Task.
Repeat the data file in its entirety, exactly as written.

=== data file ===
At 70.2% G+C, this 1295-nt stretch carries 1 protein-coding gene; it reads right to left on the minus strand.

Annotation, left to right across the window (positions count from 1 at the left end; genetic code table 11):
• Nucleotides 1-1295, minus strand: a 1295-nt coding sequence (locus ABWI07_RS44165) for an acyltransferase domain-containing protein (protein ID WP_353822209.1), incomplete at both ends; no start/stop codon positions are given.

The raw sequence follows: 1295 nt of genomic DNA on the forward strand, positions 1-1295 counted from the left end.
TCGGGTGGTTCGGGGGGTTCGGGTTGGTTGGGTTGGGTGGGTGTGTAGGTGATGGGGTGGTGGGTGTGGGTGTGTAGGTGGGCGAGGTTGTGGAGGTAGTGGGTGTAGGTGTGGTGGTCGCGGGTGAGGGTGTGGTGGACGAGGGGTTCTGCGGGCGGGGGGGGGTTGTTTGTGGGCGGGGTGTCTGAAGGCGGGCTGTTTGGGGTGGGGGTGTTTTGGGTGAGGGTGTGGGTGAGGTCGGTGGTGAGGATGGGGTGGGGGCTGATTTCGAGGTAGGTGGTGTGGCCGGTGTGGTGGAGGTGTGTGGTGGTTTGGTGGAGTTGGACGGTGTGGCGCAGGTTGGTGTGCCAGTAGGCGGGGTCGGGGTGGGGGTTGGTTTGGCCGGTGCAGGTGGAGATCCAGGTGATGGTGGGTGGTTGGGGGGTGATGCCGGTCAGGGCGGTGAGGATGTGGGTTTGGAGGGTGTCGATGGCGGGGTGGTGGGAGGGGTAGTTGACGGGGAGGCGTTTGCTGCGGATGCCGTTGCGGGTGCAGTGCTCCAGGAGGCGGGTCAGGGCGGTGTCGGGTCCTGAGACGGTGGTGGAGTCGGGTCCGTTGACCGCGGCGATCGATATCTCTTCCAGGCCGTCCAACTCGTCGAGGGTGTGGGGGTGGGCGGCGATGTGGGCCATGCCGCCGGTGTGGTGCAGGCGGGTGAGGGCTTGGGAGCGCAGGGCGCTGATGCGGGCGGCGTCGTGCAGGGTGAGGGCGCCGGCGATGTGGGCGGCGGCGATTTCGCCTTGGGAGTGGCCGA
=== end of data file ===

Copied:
At 70.2% G+C, this 1295-nt stretch carries 1 protein-coding gene; it reads right to left on the minus strand.

Annotation, left to right across the window (positions count from 1 at the left end; genetic code table 11):
• Nucleotides 1-1295, minus strand: a 1295-nt coding sequence (locus ABWI07_RS44165) for an acyltransferase domain-containing protein (protein ID WP_353822209.1), incomplete at both ends; no start/stop codon positions are given.

The raw sequence follows: 1295 nt of genomic DNA on the forward strand, positions 1-1295 counted from the left end.
TCGGGTGGTTCGGGGGGTTCGGGTTGGTTGGGTTGGGTGGGTGTGTAGGTGATGGGGTGGTGGGTGTGGGTGTGTAGGTGGGCGAGGTTGTGGAGGTAGTGGGTGTAGGTGTGGTGGTCGCGGGTGAGGGTGTGGTGGACGAGGGGTTCTGCGGGCGGGGGGGGGTTGTTTGTGGGCGGGGTGTCTGAAGGCGGGCTGTTTGGGGTGGGGGTGTTTTGGGTGAGGGTGTGGGTGAGGTCGGTGGTGAGGATGGGGTGGGGGCTGATTTCGAGGTAGGTGGTGTGGCCGGTGTGGTGGAGGTGTGTGGTGGTTTGGTGGAGTTGGACGGTGTGGCGCAGGTTGGTGTGCCAGTAGGCGGGGTCGGGGTGGGGGTTGGTTTGGCCGGTGCAGGTGGAGATCCAGGTGATGGTGGGTGGTTGGGGGGTGATGCCGGTCAGGGCGGTGAGGATGTGGGTTTGGAGGGTGTCGATGGCGGGGTGGTGGGAGGGGTAGTTGACGGGGAGGCGTTTGCTGCGGATGCCGTTGCGGGTGCAGTGCTCCAGGAGGCGGGTCAGGGCGGTGTCGGGTCCTGAGACGGTGGTGGAGTCGGGTCCGTTGACCGCGGCGATCGATATCTCTTCCAGGCCGTCCAACTCGTCGAGGGTGTGGGGGTGGGCGGCGATGTGGGCCATGCCGCCGGTGTGGTGCAGGCGGGTGAGGGCTTGGGAGCGCAGGGCGCTGATGCGGGCGGCGTCGTGCAGGGTGAGGGCGCCGGCGATGTGGGCGGCGGCGATTTCGCCTTGGGAGTGGCCGA